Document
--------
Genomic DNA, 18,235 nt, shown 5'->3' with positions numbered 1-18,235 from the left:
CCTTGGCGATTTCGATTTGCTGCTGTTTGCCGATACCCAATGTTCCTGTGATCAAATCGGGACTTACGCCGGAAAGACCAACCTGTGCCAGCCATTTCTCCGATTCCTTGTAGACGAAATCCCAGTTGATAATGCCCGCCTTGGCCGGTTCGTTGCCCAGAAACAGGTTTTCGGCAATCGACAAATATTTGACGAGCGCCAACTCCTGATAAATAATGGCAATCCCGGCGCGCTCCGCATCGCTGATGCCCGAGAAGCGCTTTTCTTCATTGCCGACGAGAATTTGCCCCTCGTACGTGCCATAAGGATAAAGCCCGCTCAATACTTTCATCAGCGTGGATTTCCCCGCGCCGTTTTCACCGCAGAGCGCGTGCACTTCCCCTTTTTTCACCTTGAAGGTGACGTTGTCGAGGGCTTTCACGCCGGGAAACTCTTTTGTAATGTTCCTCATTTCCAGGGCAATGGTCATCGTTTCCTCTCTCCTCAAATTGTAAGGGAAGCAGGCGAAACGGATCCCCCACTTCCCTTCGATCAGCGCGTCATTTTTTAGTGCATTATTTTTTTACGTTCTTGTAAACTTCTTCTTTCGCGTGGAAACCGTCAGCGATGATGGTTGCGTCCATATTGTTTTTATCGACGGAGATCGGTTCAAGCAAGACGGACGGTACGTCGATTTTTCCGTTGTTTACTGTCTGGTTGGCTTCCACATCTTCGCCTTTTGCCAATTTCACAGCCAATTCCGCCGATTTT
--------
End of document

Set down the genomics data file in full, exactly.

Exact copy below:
Genomic DNA, 18,235 nt, shown 5'->3' with positions numbered 1-18,235 from the left:
CCTTGGCGATTTCGATTTGCTGCTGTTTGCCGATACCCAATGTTCCTGTGATCAAATCGGGACTTACGCCGGAAAGACCAACCTGTGCCAGCCATTTCTCCGATTCCTTGTAGACGAAATCCCAGTTGATAATGCCCGCCTTGGCCGGTTCGTTGCCCAGAAACAGGTTTTCGGCAATCGACAAATATTTGACGAGCGCCAACTCCTGATAAATAATGGCAATCCCGGCGCGCTCCGCATCGCTGATGCCCGAGAAGCGCTTTTCTTCATTGCCGACGAGAATTTGCCCCTCGTACGTGCCATAAGGATAAAGCCCGCTCAATACTTTCATCAGCGTGGATTTCCCCGCGCCGTTTTCACCGCAGAGCGCGTGCACTTCCCCTTTTTTCACCTTGAAGGTGACGTTGTCGAGGGCTTTCACGCCGGGAAACTCTTTTGTAATGTTCCTCATTTCCAGGGCAATGGTCATCGTTTCCTCTCTCCTCAAATTGTAAGGGAAGCAGGCGAAACGGATCCCCCACTTCCCTTCGATCAGCGCGTCATTTTTTAGTGCATTATTTTTTTACGTTCTTGTAAACTTCTTCTTTCGCGTGGAAACCGTCAGCGATGATGGTTGCGTCCATATTGTTTTTATCGACGGAGATCGGTTCAAGCAAGACGGACGGTACGTCGATTTTTCCGTTGTTTACTGTCTGGTTGGCTTCCACATCTTCGCCTTTTGCCAATTTCACAGCCAATTCCGCCGATTTT